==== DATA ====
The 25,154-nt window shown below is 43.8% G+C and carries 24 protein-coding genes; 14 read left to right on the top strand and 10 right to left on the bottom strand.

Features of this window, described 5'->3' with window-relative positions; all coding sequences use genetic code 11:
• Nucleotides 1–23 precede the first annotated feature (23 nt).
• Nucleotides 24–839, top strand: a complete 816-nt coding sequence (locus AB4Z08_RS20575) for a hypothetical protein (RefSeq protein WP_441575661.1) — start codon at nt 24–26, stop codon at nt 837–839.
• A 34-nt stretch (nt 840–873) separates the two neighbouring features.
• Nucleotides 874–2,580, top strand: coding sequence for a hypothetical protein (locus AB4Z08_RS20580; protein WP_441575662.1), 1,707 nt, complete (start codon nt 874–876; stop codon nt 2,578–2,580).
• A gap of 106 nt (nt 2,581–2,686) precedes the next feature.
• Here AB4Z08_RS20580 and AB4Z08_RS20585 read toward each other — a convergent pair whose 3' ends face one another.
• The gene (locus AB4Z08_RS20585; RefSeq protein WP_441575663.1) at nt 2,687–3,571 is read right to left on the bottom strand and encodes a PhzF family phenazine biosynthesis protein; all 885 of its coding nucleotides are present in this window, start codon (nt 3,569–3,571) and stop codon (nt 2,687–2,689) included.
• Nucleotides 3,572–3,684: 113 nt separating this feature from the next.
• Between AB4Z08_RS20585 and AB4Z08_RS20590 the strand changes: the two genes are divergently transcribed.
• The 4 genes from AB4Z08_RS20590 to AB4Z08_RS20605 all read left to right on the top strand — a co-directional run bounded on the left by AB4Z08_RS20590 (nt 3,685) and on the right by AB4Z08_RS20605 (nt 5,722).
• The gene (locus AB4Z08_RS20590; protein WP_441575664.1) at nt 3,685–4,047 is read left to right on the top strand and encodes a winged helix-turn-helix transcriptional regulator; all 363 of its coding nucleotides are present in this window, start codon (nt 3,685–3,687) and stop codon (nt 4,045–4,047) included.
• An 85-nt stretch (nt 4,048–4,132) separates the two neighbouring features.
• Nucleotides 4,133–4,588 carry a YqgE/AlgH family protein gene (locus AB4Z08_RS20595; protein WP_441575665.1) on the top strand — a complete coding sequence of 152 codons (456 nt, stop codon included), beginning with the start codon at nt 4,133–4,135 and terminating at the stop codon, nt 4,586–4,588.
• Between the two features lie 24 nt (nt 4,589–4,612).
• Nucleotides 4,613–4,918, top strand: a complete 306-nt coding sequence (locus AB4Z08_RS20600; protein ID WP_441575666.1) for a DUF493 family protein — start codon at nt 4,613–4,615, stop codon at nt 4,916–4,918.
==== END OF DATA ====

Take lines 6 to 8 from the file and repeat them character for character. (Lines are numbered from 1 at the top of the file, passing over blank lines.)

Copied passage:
• Nucleotides 874–2,580, top strand: coding sequence for a hypothetical protein (locus AB4Z08_RS20580; protein WP_441575662.1), 1,707 nt, complete (start codon nt 874–876; stop codon nt 2,578–2,580).
• A gap of 106 nt (nt 2,581–2,686) precedes the next feature.
• Here AB4Z08_RS20580 and AB4Z08_RS20585 read toward each other — a convergent pair whose 3' ends face one another.